formed by so many repeated strokes of a razor, that the surgeons
believed he could not possibly be the perpetrator himself;
nevertheless this was certainly the case.

At Brignolles, where we dined, I was obliged to quarrel with the
landlady, and threaten to leave her house, before she would
indulge us with any sort of flesh-meat. It was meagre day, and
she had made her provision accordingly. She even hinted some
dissatisfaction at having heretics in her house: but, as I was
not disposed to eat stinking fish, with ragouts of eggs and
onions, I insisted upon a leg of mutton, and a brace of fine
partridges, which I found in the larder. Next day, when we set
out in the morning from Luc, it blew a north-westerly wind so
extremely cold and biting, that even a flannel wrapper could not
keep me tolerably warm in the coach. Whether the cold had put our
coachman in a bad humour, or he had some other cause of
resentment against himself, I know not; but we had not gone above
a quarter of a mile, when he drove the carriage full against the
corner of a garden wall, and broke the axle-tree, so that we were
obliged to return to the inn on foot, and wait a whole day, until
a new piece could be made and adjusted. The wind that blew, is
called Maestral, in the Provencial dialect, and indeed is the
severest that ever I felt. At this inn, we met with a young
French officer who had been a prisoner in England, and spoke our
language pretty well. He told me, that such a wind did not blow
above twice or three times in a winter, and was never of long
continuance, that in general, the weather was very mild and
agreeable during the winter months; that living was very cheap in
this part of Provence, which afforded great plenty of game. Here,
too, I found a young Irish recollet, in his way from Rome to his
own country. He complained, that he was almost starved by the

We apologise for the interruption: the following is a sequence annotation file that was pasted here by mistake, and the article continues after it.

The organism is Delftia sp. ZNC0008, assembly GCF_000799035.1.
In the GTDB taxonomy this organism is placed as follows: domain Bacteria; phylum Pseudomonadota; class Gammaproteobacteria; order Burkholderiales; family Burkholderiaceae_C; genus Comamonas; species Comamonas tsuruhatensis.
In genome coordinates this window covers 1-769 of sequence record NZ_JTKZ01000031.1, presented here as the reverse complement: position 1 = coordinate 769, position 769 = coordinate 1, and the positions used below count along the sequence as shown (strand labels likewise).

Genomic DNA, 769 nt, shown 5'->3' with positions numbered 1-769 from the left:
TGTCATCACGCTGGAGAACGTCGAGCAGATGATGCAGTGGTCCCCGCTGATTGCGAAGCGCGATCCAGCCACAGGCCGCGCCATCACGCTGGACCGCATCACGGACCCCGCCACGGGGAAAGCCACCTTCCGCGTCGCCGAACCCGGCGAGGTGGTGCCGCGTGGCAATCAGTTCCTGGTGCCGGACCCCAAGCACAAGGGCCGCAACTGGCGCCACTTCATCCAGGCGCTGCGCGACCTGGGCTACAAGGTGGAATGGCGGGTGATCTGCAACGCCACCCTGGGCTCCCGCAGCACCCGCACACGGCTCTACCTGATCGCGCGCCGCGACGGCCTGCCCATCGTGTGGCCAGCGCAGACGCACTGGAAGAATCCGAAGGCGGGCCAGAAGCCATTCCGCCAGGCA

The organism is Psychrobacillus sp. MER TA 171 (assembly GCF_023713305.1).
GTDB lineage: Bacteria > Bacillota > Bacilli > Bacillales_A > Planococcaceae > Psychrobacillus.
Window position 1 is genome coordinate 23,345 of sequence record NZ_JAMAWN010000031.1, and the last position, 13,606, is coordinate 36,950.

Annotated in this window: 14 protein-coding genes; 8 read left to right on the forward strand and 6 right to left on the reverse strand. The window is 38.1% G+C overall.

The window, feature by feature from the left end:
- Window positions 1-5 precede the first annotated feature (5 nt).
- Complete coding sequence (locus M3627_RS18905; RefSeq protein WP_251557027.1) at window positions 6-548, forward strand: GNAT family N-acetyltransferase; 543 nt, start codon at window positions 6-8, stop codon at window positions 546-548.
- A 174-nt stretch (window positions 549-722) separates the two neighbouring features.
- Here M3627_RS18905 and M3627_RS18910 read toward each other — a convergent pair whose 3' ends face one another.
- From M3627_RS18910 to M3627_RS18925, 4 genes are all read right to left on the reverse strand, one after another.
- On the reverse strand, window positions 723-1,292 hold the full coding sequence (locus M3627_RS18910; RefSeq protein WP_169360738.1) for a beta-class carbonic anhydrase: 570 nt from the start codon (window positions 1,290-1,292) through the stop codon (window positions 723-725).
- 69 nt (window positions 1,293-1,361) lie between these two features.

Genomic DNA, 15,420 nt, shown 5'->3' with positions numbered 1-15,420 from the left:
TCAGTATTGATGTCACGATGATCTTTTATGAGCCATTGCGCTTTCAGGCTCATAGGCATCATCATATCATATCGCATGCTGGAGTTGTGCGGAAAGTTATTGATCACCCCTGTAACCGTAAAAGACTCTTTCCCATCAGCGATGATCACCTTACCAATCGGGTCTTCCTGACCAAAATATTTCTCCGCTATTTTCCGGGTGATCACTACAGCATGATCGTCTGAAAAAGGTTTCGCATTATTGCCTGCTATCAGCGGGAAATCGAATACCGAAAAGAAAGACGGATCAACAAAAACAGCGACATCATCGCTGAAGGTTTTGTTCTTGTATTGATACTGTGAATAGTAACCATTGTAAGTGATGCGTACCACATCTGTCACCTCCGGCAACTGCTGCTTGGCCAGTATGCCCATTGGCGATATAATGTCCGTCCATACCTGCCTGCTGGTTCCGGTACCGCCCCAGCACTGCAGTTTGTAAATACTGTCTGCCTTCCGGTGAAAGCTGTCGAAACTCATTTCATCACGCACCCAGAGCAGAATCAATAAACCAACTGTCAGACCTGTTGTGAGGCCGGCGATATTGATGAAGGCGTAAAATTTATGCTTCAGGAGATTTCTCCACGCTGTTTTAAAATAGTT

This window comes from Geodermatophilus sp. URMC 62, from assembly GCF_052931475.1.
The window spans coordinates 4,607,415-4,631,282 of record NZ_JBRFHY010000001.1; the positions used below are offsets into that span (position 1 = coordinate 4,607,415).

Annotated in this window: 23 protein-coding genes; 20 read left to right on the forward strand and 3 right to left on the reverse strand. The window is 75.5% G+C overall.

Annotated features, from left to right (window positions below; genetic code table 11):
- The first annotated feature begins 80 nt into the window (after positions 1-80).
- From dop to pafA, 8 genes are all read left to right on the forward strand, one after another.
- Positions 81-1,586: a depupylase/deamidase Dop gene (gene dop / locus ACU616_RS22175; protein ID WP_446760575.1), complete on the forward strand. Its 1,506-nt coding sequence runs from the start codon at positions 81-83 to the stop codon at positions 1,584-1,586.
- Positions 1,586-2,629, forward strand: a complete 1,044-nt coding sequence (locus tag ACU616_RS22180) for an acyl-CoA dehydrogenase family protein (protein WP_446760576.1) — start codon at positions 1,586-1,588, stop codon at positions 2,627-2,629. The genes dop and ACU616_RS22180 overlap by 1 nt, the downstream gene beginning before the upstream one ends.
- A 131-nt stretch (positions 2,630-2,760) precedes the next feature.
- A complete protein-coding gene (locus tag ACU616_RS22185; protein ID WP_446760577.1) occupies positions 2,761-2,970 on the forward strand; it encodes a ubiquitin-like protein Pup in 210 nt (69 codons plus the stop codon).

inhospitable disposition of the French people; and that the
regular clergy, in particular, had treated him with the most
cruel disdain. I relieved his necessities, and gave him a letter
to a gentleman of his own country at Montpellier.

When I rose in the morning, and opened a window that looked into
the garden, I thought myself either in a dream, or bewitched. All
the trees were cloathed with snow, and all the country covered at
least a foot thick. "This cannot be the south of France, (said I
to myself) it must be the Highlands of Scotland!" At a wretched
town called Muy, where we dined, I had a warm dispute with our
landlord, which, however, did not terminate to my satisfaction. I
sent on the mules before, to the next stage, resolving to take
post-horses, and bespoke them accordingly of the aubergiste, who
was, at the same time, inn-keeper and post-master. We were
ushered into the common eating-room, and had a very indifferent
dinner; after which, I sent a loui'dore to be changed, in order
to pay the reckoning. The landlord, instead of giving the full
change, deducted three livres a head for dinner, and sent in the
rest of the money by my servant. Provoked more at his ill
manners, than at his extortion, I ferreted him out of a bed-chamber,
where he had concealed himself, and obliged him to
restore the full change, from which I paid him at the rate of two
livres a head. He refused to take the money, which I threw down
on the table; and the horses being ready, stepped into the coach,
ordering the postillions to drive on. Here I had certainly